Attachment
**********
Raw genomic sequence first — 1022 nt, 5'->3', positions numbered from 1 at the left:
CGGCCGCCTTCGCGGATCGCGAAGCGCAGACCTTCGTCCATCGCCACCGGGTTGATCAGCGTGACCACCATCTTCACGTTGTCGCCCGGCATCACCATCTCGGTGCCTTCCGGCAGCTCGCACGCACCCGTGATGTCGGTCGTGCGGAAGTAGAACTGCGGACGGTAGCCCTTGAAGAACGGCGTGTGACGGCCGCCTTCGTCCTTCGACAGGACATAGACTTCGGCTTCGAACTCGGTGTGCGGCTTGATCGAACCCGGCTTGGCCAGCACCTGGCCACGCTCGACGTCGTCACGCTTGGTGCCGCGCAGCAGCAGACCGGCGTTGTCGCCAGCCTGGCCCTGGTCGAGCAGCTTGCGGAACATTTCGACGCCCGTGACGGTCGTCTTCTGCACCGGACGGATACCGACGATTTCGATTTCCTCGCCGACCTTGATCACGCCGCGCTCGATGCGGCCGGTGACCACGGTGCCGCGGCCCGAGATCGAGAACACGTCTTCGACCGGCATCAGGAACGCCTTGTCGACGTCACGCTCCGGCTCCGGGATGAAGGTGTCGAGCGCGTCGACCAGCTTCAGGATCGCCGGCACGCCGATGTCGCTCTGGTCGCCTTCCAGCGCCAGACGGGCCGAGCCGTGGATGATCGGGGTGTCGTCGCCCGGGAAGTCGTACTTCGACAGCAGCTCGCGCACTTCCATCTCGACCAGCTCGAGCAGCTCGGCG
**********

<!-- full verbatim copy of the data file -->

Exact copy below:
Raw genomic sequence first — 1022 nt, 5'->3', positions numbered from 1 at the left:
CGGCCGCCTTCGCGGATCGCGAAGCGCAGACCTTCGTCCATCGCCACCGGGTTGATCAGCGTGACCACCATCTTCACGTTGTCGCCCGGCATCACCATCTCGGTGCCTTCCGGCAGCTCGCACGCACCCGTGATGTCGGTCGTGCGGAAGTAGAACTGCGGACGGTAGCCCTTGAAGAACGGCGTGTGACGGCCGCCTTCGTCCTTCGACAGGACATAGACTTCGGCTTCGAACTCGGTGTGCGGCTTGATCGAACCCGGCTTGGCCAGCACCTGGCCACGCTCGACGTCGTCACGCTTGGTGCCGCGCAGCAGCAGACCGGCGTTGTCGCCAGCCTGGCCCTGGTCGAGCAGCTTGCGGAACATTTCGACGCCCGTGACGGTCGTCTTCTGCACCGGACGGATACCGACGATTTCGATTTCCTCGCCGACCTTGATCACGCCGCGCTCGATGCGGCCGGTGACCACGGTGCCGCGGCCCGAGATCGAGAACACGTCTTCGACCGGCATCAGGAACGCCTTGTCGACGTCACGCTCCGGCTCCGGGATGAAGGTGTCGAGCGCGTCGACCAGCTTCAGGATCGCCGGCACGCCGATGTCGCTCTGGTCGCCTTCCAGCGCCAGACGGGCCGAGCCGTGGATGATCGGGGTGTCGTCGCCCGGGAAGTCGTACTTCGACAGCAGCTCGCGCACTTCCATCTCGACCAGCTCGAGCAGCTCGGCG